Match Reaction: Coventry City 4-1 Fulham

Image: Fulham FC

Football is a game about momentum. In Coventry, Fulham handed that oh so important commodity to their hosts in four second-half minutes as they fell to their most disappointing result of the season so far. 

The Whites have not been able to regain the momentum that saw them top The Championship table heading into the most recent international break. There have been moments. The clinical beating of Birmingham, the seeing off of Swansea. But these have been interspersed with dropped points against Blackpool, Reading and Bristol City. The events at The Ricoh Arena were the nadir on the rollercoaster of the last four weeks. 

Marco Silva’s managerial career in England has been consistent in the sense that a strong start has routinely been followed by a drop-off in performance levels, that he has not been able to arrest. We’re not at that point yet, and there have been plenty of reminders, even in defeat, that this side are very capable of mounting a promotion charge, but it is concerning that the manager of the month the form we saw in August, is looking like less of a trend, and more of a highlight.

Having played six games in just 19 days it wasn’t a surprise to see changes to the starting XI who had performed well in midweek. With the belief in the squad, fans were not even concerned to see the likes of Jean Michel Seri and Tosin Adarabioyo drop to the bench for our first league visit to Coventry in 54 years. Joe Bryan came off with a knock in midweek, so it was not a surprise to see Robinson return after a knock of his own ruled him out of Swansea’s visit to SW6. In hindsight it may have been wise to ask those on the bench, to give one last effort before the domestic action pauses. 

We have heard on numerous occasions that Alfie Mawson is banging on the door of the starting line-up, and his assured cup performance against Leeds backed up that assertion. Unfortunately no one in the defence demonstrated that level of composure as Mawson came into the back-four in the midlands. He wasn’t necessarily to blame for any of the goals, but he was part of a unit that looked more of a mess than my 19-month-old son was making during the lunch-time kick-off.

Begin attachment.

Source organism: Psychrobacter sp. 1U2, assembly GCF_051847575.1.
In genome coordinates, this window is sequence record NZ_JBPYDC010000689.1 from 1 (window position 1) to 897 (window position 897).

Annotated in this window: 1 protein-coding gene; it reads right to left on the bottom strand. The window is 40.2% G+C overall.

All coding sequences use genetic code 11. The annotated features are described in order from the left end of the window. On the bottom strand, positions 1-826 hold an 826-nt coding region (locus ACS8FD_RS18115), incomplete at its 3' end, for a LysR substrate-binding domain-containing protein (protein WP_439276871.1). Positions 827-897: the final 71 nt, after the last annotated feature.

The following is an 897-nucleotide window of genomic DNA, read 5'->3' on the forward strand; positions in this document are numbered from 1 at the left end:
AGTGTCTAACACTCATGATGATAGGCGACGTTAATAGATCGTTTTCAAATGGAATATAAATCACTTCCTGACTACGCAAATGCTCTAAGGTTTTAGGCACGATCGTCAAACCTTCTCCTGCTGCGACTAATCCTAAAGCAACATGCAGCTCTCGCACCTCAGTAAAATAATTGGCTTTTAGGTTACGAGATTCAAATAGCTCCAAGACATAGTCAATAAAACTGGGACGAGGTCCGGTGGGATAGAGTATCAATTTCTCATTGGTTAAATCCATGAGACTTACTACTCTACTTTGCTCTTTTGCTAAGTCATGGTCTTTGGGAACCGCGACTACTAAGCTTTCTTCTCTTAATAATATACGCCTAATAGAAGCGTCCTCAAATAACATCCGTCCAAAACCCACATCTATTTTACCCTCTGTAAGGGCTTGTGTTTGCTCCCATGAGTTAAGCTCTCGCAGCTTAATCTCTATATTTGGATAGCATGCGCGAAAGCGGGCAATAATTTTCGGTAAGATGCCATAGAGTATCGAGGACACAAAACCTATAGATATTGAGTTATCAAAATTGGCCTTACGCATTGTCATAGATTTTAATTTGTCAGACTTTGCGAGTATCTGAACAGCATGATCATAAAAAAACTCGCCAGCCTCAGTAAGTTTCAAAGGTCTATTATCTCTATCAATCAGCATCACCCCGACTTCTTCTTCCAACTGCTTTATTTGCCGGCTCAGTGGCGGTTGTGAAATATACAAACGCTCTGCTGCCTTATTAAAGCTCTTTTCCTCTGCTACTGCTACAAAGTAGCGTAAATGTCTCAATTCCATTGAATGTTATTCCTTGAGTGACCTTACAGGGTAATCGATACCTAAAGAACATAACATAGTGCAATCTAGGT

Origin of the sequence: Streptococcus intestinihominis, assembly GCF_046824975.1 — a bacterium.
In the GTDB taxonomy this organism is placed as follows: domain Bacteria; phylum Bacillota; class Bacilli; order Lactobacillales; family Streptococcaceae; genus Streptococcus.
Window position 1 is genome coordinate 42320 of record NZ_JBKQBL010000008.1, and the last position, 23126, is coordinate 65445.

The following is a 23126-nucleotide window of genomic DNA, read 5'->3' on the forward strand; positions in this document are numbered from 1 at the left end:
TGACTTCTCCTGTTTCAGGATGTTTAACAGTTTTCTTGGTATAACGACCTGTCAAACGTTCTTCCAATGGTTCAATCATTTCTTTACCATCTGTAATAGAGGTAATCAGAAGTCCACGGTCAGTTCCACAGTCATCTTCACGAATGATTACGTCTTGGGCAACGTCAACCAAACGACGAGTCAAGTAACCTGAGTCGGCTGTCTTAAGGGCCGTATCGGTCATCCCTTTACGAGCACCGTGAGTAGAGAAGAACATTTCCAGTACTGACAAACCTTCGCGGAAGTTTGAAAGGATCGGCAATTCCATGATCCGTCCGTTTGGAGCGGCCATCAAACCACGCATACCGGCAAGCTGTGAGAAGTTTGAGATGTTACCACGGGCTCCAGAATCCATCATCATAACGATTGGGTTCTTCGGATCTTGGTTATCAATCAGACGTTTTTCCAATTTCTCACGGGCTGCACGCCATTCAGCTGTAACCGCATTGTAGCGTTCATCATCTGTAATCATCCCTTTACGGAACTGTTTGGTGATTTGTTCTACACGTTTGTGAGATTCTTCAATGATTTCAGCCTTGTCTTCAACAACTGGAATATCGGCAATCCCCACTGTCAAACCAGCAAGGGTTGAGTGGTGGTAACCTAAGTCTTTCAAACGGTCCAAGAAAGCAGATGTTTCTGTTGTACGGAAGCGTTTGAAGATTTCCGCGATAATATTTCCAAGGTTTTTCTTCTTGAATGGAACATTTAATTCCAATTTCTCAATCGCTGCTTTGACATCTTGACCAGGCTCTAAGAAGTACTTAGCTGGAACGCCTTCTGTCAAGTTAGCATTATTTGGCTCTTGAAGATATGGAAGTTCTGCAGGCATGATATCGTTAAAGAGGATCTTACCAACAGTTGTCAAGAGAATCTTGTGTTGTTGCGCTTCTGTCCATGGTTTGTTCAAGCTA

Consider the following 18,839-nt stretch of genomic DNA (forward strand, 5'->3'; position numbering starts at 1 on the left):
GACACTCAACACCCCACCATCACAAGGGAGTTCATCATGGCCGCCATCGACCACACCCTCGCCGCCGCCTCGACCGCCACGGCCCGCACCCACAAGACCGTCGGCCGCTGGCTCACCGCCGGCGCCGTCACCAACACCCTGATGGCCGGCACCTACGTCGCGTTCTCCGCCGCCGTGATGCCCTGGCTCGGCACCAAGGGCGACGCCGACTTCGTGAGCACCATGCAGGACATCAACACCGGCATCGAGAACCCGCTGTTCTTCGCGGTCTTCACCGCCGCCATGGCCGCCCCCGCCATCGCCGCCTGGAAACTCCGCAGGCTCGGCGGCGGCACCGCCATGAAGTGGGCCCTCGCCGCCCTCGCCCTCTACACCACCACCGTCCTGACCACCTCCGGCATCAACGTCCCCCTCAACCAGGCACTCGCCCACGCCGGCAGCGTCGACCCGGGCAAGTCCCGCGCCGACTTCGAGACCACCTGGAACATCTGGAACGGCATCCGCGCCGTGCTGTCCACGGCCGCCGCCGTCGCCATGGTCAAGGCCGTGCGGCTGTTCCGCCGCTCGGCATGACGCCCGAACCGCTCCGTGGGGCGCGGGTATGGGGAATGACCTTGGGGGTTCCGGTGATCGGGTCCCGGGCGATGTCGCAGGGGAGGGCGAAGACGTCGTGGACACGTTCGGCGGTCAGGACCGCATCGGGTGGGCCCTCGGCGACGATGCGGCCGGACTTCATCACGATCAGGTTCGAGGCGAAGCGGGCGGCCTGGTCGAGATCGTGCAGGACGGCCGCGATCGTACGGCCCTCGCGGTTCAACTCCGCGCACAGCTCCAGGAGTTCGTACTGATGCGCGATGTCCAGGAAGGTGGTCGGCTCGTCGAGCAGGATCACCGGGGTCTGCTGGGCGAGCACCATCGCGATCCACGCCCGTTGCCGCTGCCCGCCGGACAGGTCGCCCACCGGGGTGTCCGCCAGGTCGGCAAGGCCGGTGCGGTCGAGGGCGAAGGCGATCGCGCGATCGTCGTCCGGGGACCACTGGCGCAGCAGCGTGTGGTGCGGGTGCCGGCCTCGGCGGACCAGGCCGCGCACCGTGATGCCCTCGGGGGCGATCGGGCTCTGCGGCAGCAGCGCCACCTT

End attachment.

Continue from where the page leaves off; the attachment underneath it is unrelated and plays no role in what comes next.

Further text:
Josh Onomah started the season well, but here he struggled. Unable to get on the ball and influence in attack he was overshadowed in the first-half by the ever-reliable Harrison Reed, who continually won possession back for Fulham and won more than three times as many duels as his midfield teammate (7:2) in the match. The second half didn’t get better for Onomah, as he failed to cooperate effectively with Tim Ream, handing Coventry the equaliser on a plate. Shortly after he was placed by Seri. Unfortunately the change didn’t arrest the slide. 

The chaos that led to the equaliser continued, and even though the penalty awarded to the Sky Blues was clearly the result of a dive, Antonee Robinson’s poor decision to unnecessarily dangle his leg cannot be ignored. It was a challenge made in desperation as Coventry smelled blood and went on the attack. The referee was conned, but so was Robinson, and in those instances defenders also have to be held accountable. The collapse continued and now Fulham find themselves looking up at a familiar face at summit of the table. 

It may be that the tired legs of those replaced would have fallen to the same result as those that replaced them, but in a squad as competitive as this, at least on paper, players can ill afford to have such little impact when installed after a game or more on the sidelines. Hindsight can be ruthless, and there weren’t many complaints when the teams were announced an hour before kick-off. It will be interesting how the pecking order sits upon the team’s return to action, with important players returning from injury too. 

Without handing momentum to the opposition, this could have been a very different result. The first two goals were gifts. The wave of momentum then proved to be unstoppable for the remaining 40 minutes. When QPR make their short trip to Craven Cottage, Marco Silva will need to ensure it is the start of his side seizing some momentum of their own once again, and riding that, at least until the next disruption in November. The brief has been clear from the moment The Whites fell back into the unpredictability of the the second tier, so if he can’t, questions will start to be asked. Especially if a certain cardigan-wearing cockney is still sitting atop of this crazy league.